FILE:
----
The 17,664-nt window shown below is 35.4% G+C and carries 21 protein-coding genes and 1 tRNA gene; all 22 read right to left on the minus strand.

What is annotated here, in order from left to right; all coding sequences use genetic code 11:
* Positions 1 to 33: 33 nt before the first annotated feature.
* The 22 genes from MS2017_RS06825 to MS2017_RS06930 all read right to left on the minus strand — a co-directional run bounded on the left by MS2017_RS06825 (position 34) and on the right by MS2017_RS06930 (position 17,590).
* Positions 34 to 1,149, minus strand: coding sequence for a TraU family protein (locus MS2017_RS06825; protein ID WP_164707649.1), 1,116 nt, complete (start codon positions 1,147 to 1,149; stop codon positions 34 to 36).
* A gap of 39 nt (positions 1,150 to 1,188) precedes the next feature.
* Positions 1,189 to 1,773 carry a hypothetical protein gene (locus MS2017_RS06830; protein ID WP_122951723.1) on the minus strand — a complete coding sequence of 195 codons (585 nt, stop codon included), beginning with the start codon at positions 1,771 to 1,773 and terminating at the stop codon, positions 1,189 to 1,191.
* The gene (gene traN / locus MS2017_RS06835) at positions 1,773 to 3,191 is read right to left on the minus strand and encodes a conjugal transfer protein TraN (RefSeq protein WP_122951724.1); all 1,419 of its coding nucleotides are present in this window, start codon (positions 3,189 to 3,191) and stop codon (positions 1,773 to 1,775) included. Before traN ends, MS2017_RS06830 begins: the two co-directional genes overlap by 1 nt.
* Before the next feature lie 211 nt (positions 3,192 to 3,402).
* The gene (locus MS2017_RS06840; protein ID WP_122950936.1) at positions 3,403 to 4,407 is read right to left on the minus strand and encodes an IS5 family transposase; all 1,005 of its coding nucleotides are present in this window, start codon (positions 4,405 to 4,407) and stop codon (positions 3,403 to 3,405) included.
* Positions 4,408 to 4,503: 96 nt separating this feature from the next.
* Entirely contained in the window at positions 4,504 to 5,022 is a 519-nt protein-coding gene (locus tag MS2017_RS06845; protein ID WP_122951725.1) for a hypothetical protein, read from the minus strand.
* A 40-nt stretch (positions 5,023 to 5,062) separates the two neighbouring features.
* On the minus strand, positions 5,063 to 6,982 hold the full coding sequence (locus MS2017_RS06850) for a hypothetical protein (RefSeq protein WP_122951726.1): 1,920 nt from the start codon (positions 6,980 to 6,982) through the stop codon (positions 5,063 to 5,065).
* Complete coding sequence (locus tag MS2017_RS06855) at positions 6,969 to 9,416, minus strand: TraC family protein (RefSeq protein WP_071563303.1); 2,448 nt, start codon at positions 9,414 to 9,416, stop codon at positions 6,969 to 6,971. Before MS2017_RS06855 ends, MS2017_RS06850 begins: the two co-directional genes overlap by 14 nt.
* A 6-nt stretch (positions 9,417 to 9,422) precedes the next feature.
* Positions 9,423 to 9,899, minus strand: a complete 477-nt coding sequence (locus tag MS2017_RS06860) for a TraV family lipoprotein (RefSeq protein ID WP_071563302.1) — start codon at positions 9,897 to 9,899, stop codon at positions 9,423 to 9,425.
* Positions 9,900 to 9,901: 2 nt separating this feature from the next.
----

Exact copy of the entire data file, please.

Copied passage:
The 17,664-nt window shown below is 35.4% G+C and carries 21 protein-coding genes and 1 tRNA gene; all 22 read right to left on the minus strand.

What is annotated here, in order from left to right; all coding sequences use genetic code 11:
* Positions 1 to 33: 33 nt before the first annotated feature.
* The 22 genes from MS2017_RS06825 to MS2017_RS06930 all read right to left on the minus strand — a co-directional run bounded on the left by MS2017_RS06825 (position 34) and on the right by MS2017_RS06930 (position 17,590).
* Positions 34 to 1,149, minus strand: coding sequence for a TraU family protein (locus MS2017_RS06825; protein ID WP_164707649.1), 1,116 nt, complete (start codon positions 1,147 to 1,149; stop codon positions 34 to 36).
* A gap of 39 nt (positions 1,150 to 1,188) precedes the next feature.
* Positions 1,189 to 1,773 carry a hypothetical protein gene (locus MS2017_RS06830; protein ID WP_122951723.1) on the minus strand — a complete coding sequence of 195 codons (585 nt, stop codon included), beginning with the start codon at positions 1,771 to 1,773 and terminating at the stop codon, positions 1,189 to 1,191.
* The gene (gene traN / locus MS2017_RS06835) at positions 1,773 to 3,191 is read right to left on the minus strand and encodes a conjugal transfer protein TraN (RefSeq protein WP_122951724.1); all 1,419 of its coding nucleotides are present in this window, start codon (positions 3,189 to 3,191) and stop codon (positions 1,773 to 1,775) included. Before traN ends, MS2017_RS06830 begins: the two co-directional genes overlap by 1 nt.
* Before the next feature lie 211 nt (positions 3,192 to 3,402).
* The gene (locus MS2017_RS06840; protein ID WP_122950936.1) at positions 3,403 to 4,407 is read right to left on the minus strand and encodes an IS5 family transposase; all 1,005 of its coding nucleotides are present in this window, start codon (positions 4,405 to 4,407) and stop codon (positions 3,403 to 3,405) included.
* Positions 4,408 to 4,503: 96 nt separating this feature from the next.
* Entirely contained in the window at positions 4,504 to 5,022 is a 519-nt protein-coding gene (locus tag MS2017_RS06845; protein ID WP_122951725.1) for a hypothetical protein, read from the minus strand.
* A 40-nt stretch (positions 5,023 to 5,062) separates the two neighbouring features.
* On the minus strand, positions 5,063 to 6,982 hold the full coding sequence (locus MS2017_RS06850) for a hypothetical protein (RefSeq protein WP_122951726.1): 1,920 nt from the start codon (positions 6,980 to 6,982) through the stop codon (positions 5,063 to 5,065).
* Complete coding sequence (locus tag MS2017_RS06855) at positions 6,969 to 9,416, minus strand: TraC family protein (RefSeq protein WP_071563303.1); 2,448 nt, start codon at positions 9,414 to 9,416, stop codon at positions 6,969 to 6,971. Before MS2017_RS06855 ends, MS2017_RS06850 begins: the two co-directional genes overlap by 14 nt.
* A 6-nt stretch (positions 9,417 to 9,422) precedes the next feature.
* Positions 9,423 to 9,899, minus strand: a complete 477-nt coding sequence (locus tag MS2017_RS06860) for a TraV family lipoprotein (RefSeq protein ID WP_071563302.1) — start codon at positions 9,897 to 9,899, stop codon at positions 9,423 to 9,425.
* Positions 9,900 to 9,901: 2 nt separating this feature from the next.